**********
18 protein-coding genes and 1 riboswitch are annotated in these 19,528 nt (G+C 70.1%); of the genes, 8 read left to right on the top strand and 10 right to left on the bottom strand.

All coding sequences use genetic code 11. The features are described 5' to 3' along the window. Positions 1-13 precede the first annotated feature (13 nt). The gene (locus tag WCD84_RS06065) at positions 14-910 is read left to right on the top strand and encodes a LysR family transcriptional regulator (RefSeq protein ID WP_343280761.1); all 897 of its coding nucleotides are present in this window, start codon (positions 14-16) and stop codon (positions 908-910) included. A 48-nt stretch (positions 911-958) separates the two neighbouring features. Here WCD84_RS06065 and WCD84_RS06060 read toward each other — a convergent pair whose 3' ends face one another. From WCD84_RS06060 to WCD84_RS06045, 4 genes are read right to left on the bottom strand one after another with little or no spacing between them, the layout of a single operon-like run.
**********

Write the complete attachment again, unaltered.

18 protein-coding genes and 1 riboswitch are annotated in these 19,528 nt (G+C 70.1%); of the genes, 8 read left to right on the top strand and 10 right to left on the bottom strand.

All coding sequences use genetic code 11. The features are described 5' to 3' along the window. Positions 1-13 precede the first annotated feature (13 nt). The gene (locus tag WCD84_RS06065) at positions 14-910 is read left to right on the top strand and encodes a LysR family transcriptional regulator (RefSeq protein ID WP_343280761.1); all 897 of its coding nucleotides are present in this window, start codon (positions 14-16) and stop codon (positions 908-910) included. A 48-nt stretch (positions 911-958) separates the two neighbouring features. Here WCD84_RS06065 and WCD84_RS06060 read toward each other — a convergent pair whose 3' ends face one another. From WCD84_RS06060 to WCD84_RS06045, 4 genes are read right to left on the bottom strand one after another with little or no spacing between them, the layout of a single operon-like run.